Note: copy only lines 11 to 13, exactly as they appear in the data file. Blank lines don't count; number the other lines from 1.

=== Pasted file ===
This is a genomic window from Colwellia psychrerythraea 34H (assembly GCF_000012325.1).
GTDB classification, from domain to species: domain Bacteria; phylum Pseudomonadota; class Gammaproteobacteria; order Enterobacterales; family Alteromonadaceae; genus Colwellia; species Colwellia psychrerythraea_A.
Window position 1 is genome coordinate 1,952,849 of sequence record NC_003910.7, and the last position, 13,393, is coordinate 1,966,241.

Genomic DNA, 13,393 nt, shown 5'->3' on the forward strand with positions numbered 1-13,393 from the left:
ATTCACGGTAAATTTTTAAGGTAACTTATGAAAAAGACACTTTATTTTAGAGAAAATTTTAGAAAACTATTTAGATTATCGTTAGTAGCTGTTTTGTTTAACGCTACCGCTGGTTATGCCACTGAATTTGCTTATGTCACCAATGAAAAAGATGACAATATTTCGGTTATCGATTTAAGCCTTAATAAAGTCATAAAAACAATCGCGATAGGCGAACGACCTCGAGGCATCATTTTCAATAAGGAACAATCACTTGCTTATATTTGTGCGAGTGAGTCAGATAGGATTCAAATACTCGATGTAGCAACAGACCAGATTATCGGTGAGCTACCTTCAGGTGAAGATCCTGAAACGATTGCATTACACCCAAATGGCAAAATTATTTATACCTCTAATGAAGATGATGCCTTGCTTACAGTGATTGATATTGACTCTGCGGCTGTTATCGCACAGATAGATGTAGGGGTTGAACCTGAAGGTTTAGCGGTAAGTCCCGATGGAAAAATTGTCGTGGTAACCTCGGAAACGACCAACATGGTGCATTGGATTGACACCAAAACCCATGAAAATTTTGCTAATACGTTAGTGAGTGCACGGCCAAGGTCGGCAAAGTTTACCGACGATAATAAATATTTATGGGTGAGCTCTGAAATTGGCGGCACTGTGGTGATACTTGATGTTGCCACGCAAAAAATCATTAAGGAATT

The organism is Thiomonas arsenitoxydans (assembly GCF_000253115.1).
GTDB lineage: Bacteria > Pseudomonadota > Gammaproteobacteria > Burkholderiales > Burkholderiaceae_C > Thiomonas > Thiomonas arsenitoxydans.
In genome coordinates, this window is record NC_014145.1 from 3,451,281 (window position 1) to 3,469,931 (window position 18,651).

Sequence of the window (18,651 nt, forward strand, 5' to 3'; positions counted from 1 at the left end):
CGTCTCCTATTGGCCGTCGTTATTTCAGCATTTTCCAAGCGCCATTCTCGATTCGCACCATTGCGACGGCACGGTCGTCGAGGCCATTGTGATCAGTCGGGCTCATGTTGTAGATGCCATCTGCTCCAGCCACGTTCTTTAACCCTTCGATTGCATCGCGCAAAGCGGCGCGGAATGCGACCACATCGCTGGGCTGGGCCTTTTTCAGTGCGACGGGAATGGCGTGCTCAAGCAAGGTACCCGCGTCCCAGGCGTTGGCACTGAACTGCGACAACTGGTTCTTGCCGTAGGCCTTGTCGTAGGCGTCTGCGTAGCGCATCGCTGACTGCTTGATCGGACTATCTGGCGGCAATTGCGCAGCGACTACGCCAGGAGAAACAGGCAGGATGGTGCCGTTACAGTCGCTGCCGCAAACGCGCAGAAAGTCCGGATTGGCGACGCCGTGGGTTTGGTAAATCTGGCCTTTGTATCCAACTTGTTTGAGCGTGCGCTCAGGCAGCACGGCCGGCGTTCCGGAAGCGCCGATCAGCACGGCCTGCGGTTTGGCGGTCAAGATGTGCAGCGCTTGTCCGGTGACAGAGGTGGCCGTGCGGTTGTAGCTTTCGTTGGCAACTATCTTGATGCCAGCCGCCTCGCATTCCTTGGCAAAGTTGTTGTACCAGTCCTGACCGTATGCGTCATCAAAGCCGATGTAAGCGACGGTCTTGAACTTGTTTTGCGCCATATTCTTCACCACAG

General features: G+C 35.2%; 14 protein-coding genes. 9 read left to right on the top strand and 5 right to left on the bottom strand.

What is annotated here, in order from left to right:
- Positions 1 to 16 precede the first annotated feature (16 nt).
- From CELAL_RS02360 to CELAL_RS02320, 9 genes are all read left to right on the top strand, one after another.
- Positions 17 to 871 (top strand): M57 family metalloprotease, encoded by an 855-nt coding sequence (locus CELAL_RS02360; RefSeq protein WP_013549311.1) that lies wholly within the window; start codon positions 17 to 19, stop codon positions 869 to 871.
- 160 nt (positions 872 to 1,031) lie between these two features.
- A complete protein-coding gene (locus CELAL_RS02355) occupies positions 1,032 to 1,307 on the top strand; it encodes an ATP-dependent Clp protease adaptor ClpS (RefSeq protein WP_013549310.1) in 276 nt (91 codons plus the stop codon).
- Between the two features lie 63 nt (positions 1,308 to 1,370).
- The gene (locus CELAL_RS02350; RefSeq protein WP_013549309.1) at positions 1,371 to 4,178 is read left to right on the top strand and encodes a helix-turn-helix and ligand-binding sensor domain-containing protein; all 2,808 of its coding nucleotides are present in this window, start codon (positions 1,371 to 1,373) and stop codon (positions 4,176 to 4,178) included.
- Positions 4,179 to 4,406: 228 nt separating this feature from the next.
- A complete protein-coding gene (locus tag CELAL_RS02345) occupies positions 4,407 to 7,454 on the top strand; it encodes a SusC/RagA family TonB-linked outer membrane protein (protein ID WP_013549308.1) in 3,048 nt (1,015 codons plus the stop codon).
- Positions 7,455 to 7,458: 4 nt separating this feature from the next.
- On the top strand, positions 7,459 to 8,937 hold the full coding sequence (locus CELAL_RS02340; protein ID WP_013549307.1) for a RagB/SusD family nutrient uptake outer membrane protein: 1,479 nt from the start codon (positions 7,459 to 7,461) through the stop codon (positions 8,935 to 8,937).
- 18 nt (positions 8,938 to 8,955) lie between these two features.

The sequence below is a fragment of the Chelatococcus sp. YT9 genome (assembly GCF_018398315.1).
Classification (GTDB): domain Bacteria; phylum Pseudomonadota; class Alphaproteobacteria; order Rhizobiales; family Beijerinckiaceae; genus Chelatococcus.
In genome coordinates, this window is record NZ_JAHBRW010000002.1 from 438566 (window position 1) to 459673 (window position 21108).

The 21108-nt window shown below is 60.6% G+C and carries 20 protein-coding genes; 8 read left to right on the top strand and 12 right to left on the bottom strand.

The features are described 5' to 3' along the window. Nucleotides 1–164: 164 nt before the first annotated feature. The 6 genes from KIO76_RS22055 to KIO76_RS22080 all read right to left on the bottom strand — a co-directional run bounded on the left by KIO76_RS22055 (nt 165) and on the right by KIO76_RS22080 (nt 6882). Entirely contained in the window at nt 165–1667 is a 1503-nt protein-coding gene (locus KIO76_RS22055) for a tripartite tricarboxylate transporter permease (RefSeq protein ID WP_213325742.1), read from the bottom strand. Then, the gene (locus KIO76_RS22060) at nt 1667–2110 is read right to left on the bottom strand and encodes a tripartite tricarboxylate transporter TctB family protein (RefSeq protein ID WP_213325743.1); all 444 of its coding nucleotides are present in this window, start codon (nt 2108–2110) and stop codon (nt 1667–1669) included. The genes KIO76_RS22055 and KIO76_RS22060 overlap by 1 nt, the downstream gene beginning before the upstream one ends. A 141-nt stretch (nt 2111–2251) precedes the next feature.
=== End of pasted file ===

General features: G+C 35.2%; 14 protein-coding genes. 9 read left to right on the top strand and 5 right to left on the bottom strand.

What is annotated here, in order from left to right:
- Positions 1 to 16 precede the first annotated feature (16 nt).